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Gender Neutrality
Gender
Gender
neutrality (adjective form: gender-neutral), also known as gender-neutralism or the gender neutrality movement, describes the idea that policies, language, and other social institutions should avoid distinguishing roles according to people's sex or gender, in order to avoid discrimination arising from the impression that there are social roles for which one gender is more suited than another.Contents1 In policy 2 Gray areas in gender 3 Gender
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Sweden
Coordinates: 63°N 16°E / 63°N 16°E / 63; 16Kingdom of Sweden Konungariket Sverige[a]FlagGreater coat of armsMotto: (royal) "För Sverige – i tiden"[a] "For Sweden
Sweden
– With the Times"[1]Anthem: Du gamla, Du fria[b] Thou ancient, thou freeRoyal anthem: Kungssången Song of the KingLocation of  Sweden  (dark green) – in Europe  (green & dark grey) – in the European Union  (green)  –  [Legend]Capital and la
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Société Bic
Société BIC S.A., commonly referred to simply as BIC and stylized as BiC, is a corporation based in Clichy, France
France
best known for making ballpoint pens.[2] It was founded in 1945 by Baron
Baron
Marcel Bich and has become known for making disposable consumer products such as lighters, razors, mechanical pencils, and printed paper products.[3]Contents1 Products 2 Ownership 3 United States subsidiary 4 Sponsorship 5 Logo 6 References 7 External linksProducts[edit] Bic Cristal
Bic Cristal
penA Bic cigarette lighterIn 1970, Gillette purchased S. T. Dupont Paris whose principal product was luxury cigarette lighters. During this time Dupont explored the possibilities of marketing a disposable lighter, developing an inexpensive disposable lighter called Cricket, which it introduced in the United States in 1972
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Social Institutions
Institutions are "stable, valued, recurring patterns of behavior".[1] As structures or mechanisms of social order, they govern the behaviour of a set of individuals within a given community. Institutions are identified with a social purpose, transcending individuals and intentions by mediating the rules that govern living behavior.[2] The term "institution" commonly applies to both informal institutions such as customs, or behavior patterns important to a society, and to particular formal institutions created by entities such as the government and public services
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Genderless Language
Genderless may refer to:Agender, an identity of people who don't identify with any gender Gender-neutral pronoun, a pronoun not associated with a particular gender Genderless language, a natural or constructed human language that has no category of grammatical genderThis disambiguation page lists articles associated with the title Genderless. If an internal link led you here, you may wish to change the link to point directly to the inten
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Transhumanist
Transhumanism
Transhumanism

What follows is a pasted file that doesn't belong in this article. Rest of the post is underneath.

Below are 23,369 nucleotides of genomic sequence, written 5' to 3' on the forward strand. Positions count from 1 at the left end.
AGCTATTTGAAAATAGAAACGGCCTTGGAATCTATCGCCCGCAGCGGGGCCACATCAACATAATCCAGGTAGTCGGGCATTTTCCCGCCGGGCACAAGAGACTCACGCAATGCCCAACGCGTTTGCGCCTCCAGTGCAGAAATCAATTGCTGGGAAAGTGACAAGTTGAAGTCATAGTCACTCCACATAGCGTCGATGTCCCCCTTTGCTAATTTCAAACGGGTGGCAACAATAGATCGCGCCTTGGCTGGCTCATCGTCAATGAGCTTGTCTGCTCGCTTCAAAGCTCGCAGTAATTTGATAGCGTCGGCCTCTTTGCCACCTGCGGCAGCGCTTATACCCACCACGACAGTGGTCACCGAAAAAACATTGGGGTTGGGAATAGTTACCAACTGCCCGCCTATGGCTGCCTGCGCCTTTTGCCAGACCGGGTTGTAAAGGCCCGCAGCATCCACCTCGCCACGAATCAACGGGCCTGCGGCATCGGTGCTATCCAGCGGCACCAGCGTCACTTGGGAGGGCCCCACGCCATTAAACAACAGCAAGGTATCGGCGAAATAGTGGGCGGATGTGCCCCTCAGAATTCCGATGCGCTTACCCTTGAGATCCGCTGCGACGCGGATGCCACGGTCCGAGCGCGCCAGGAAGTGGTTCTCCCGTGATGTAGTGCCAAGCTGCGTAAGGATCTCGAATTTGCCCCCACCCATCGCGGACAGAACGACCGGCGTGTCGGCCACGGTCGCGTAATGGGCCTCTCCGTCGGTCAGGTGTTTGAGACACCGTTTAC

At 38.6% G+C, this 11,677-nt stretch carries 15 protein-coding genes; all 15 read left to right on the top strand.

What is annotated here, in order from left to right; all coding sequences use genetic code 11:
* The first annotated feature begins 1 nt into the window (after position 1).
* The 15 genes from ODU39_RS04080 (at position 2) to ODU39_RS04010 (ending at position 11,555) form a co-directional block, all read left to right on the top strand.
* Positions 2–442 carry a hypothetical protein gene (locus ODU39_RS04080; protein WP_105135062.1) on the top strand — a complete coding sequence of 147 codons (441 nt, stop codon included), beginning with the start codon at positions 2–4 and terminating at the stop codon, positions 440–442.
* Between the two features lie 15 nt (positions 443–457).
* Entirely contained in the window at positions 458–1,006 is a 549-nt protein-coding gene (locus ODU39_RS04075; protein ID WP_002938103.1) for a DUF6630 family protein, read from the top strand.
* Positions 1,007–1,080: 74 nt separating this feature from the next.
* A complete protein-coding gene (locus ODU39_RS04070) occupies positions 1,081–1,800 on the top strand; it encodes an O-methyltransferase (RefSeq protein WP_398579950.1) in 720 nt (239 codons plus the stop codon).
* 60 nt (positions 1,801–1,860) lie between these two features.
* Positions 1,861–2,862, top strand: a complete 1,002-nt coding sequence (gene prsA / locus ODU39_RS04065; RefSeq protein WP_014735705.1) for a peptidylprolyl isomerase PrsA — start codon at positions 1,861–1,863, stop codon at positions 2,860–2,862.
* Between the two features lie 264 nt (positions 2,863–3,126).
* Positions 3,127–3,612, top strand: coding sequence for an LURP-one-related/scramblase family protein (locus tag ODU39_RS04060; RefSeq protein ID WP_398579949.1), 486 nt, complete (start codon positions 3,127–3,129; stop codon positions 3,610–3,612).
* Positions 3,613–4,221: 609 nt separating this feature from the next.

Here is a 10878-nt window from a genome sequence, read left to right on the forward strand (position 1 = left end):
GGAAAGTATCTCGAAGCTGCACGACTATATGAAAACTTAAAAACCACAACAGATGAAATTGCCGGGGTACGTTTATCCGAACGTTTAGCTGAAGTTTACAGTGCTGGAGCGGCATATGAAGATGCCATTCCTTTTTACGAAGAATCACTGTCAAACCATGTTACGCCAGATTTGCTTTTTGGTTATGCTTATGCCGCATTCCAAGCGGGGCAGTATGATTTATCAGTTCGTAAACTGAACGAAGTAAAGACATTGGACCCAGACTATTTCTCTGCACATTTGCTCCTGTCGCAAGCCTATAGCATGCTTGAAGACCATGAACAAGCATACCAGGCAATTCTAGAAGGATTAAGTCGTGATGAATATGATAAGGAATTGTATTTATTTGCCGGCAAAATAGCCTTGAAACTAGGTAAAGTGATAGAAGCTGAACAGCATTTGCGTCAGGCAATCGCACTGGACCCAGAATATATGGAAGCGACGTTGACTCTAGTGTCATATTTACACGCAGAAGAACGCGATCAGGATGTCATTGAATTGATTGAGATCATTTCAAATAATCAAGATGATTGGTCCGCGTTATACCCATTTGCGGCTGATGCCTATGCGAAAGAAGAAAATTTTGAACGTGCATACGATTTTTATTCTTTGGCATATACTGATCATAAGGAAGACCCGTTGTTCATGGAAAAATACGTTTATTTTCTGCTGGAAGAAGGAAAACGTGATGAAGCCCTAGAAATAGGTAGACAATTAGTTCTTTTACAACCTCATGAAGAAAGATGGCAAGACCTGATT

(abbreviated as H+ or h+) is an international intellectual movement that aims to transform the human condition by developing and making widely available sophisticated technologies to greatly enhance human intellect and physiology.[1][2] Transhumanist thinkers study the potential benefits and dangers of emerging technologies that could overcome fundamental human limitations as well as ethical[3] limitations of using such technologies.[4] The most common transhumanist thesis is that human beings may eventually be able to transform themselves into different beings with abiliti
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Social Stratification
Social stratification
Social stratification
is a kind of social differentiation whereby a society groups people into socioeconomic strata, based upon their occupation and income, wealth and social status, or derived power (social and political). As such, stratification is the relative social position of persons within a social group, category, geographic region, or social unit. In modern Western societies, social stratification typically is distinguished as three social classes: (i) the upper class, (ii) the middle class, and (iii) the lower class; in turn, each class can be subdivided into strata, e.g
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Gender Differences
Sex
Sex
differences in humans have been studied in a variety of fields. In humans, biological sex is determined by five factors present at birth: the presence or absence of a Y chromosome, the type of gonads, the sex hormones, the internal reproductive anatomy (such as the uterus), and the external genitalia.[1] Genetic sex
Genetic sex
is determined solely by the presence or absence of a Y chromosome
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Sexual Reproduction
Sexual reproduction
Sexual reproduction
is a form of reproduction where two morphologically distinct types of specialized reproductive cells called gametes fuse together, involving a female's large ovum (or egg) and a male's smaller sperm. Each gamete contains half the number of chromosomes of normal cells. They are created by a specialized type of cell division, which only occurs in eukaryotic cells, known as meiosis. The two gametes fuse during fertilization to produce DNA replication and the creation of a single-celled zygote which includes genetic material from both gametes. In a process called genetic recombination, genetic material (DNA) joins up so that homologous chromosome sequences are aligned with each other, and this is followed by exchange of genetic information